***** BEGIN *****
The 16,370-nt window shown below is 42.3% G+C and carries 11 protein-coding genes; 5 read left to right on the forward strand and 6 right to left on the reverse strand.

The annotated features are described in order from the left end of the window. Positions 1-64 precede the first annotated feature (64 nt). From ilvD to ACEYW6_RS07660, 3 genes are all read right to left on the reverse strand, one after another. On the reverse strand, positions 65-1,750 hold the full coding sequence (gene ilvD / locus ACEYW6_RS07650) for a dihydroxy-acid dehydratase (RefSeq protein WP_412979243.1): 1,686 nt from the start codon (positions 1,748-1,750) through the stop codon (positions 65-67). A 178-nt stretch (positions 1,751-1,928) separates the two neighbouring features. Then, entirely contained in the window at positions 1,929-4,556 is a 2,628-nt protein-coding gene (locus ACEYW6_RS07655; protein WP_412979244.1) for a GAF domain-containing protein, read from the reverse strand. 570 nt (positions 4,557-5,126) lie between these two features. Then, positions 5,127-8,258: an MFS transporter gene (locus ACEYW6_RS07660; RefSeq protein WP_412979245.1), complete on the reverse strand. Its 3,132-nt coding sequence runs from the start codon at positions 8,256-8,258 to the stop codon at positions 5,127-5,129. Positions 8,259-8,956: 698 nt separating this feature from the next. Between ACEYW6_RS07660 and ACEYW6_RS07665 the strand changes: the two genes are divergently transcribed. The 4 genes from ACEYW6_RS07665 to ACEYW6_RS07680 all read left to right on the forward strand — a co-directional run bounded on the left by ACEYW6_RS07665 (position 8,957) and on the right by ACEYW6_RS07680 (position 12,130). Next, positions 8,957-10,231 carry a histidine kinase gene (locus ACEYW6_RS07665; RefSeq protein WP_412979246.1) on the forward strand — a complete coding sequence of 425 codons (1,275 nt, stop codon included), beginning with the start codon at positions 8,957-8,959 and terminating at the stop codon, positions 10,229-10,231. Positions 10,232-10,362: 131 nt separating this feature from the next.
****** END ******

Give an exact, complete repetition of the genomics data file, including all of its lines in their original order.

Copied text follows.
The 16,370-nt window shown below is 42.3% G+C and carries 11 protein-coding genes; 5 read left to right on the forward strand and 6 right to left on the reverse strand.

The annotated features are described in order from the left end of the window. Positions 1-64 precede the first annotated feature (64 nt). From ilvD to ACEYW6_RS07660, 3 genes are all read right to left on the reverse strand, one after another. On the reverse strand, positions 65-1,750 hold the full coding sequence (gene ilvD / locus ACEYW6_RS07650) for a dihydroxy-acid dehydratase (RefSeq protein WP_412979243.1): 1,686 nt from the start codon (positions 1,748-1,750) through the stop codon (positions 65-67). A 178-nt stretch (positions 1,751-1,928) separates the two neighbouring features. Then, entirely contained in the window at positions 1,929-4,556 is a 2,628-nt protein-coding gene (locus ACEYW6_RS07655; protein WP_412979244.1) for a GAF domain-containing protein, read from the reverse strand. 570 nt (positions 4,557-5,126) lie between these two features. Then, positions 5,127-8,258: an MFS transporter gene (locus ACEYW6_RS07660; RefSeq protein WP_412979245.1), complete on the reverse strand. Its 3,132-nt coding sequence runs from the start codon at positions 8,256-8,258 to the stop codon at positions 5,127-5,129. Positions 8,259-8,956: 698 nt separating this feature from the next. Between ACEYW6_RS07660 and ACEYW6_RS07665 the strand changes: the two genes are divergently transcribed. The 4 genes from ACEYW6_RS07665 to ACEYW6_RS07680 all read left to right on the forward strand — a co-directional run bounded on the left by ACEYW6_RS07665 (position 8,957) and on the right by ACEYW6_RS07680 (position 12,130). Next, positions 8,957-10,231 carry a histidine kinase gene (locus ACEYW6_RS07665; RefSeq protein WP_412979246.1) on the forward strand — a complete coding sequence of 425 codons (1,275 nt, stop codon included), beginning with the start codon at positions 8,957-8,959 and terminating at the stop codon, positions 10,229-10,231. Positions 10,232-10,362: 131 nt separating this feature from the next.